Scientists to value benefits of eco-friendly flood schemes

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Flooding in Vietnam

The economic and environmental benefits of natural flood defences will be explored in a £467,000 University of Stirling-led project.

Researchers, led by Environmental Economist Dr Tobias Börger, will study the effectiveness of blue and green infrastructure (BGI) – which include wetlands, urban parks and vegetated river banks – at protecting communities from surface-water flooding and rising water levels.

The team will also seek to place an economic value on the added environmental benefits brought by such schemes, such as improved air quality, new recreational opportunities, controlling water pollutants and increasing resilience to heat waves and noise pollution.

The project will be based in Can Tho in Vietnam and is being funded by the Newton Fund through the Natural Environment Research Council. It involves academics from Loughborough University’s School of Architecture, Building and Civil Engineering, Hue University and Can Tho University. 

Dr Börger said: “Traditional flood defence and mitigation measures in Vietnam and globally, have favoured hard infrastructure like dykes, concrete barriers and raised structures – all of which are costly to build and maintain, and may have adverse environmental impacts.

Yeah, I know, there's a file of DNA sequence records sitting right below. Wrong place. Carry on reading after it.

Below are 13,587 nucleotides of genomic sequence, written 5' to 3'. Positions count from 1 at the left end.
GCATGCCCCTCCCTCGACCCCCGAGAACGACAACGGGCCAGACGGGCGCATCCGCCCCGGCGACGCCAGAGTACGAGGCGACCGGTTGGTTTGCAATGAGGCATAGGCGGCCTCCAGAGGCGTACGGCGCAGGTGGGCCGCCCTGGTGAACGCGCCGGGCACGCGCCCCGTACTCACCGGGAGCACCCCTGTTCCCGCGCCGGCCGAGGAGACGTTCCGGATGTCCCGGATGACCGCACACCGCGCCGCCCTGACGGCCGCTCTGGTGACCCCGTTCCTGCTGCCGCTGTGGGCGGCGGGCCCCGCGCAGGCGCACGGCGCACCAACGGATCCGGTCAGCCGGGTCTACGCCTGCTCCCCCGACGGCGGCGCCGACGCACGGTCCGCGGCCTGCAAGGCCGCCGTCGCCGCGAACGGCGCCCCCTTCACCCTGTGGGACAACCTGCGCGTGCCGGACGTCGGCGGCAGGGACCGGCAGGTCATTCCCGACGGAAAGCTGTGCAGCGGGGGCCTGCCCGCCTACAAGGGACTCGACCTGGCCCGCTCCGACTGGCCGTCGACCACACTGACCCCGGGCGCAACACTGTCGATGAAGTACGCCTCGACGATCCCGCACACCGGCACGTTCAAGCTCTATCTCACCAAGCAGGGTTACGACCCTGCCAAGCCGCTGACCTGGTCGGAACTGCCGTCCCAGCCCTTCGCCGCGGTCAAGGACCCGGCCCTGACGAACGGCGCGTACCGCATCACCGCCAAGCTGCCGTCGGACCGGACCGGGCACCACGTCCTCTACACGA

“While we already know a lot about predicting and modelling floods, evidence demonstrating the success of blue and green infrastructure is mostly collected from laboratory tests or small scale urban installations.

“There is little known about the natural capital and added economic value that alternative BGI measures for flood defence and mitigation can provide.” 

Vietnam’s low-lying coastal cities are particularly vulnerable to increased flood risk due to rapid urbanisation and climate change. Floods were estimated to cause $3.85billion worth of damage between 1999 and 2009 – the equivalent to 1.3% of national GDP – and accounted for 67% of deaths among all disaster types between 1989 and 2010. 

The research, which will involve advanced, high resolution modelling tools and scenario development, stakeholder workshops, biodiversity surveys and the creation of a framework to measure natural capital, is set to be complete in June 2021.

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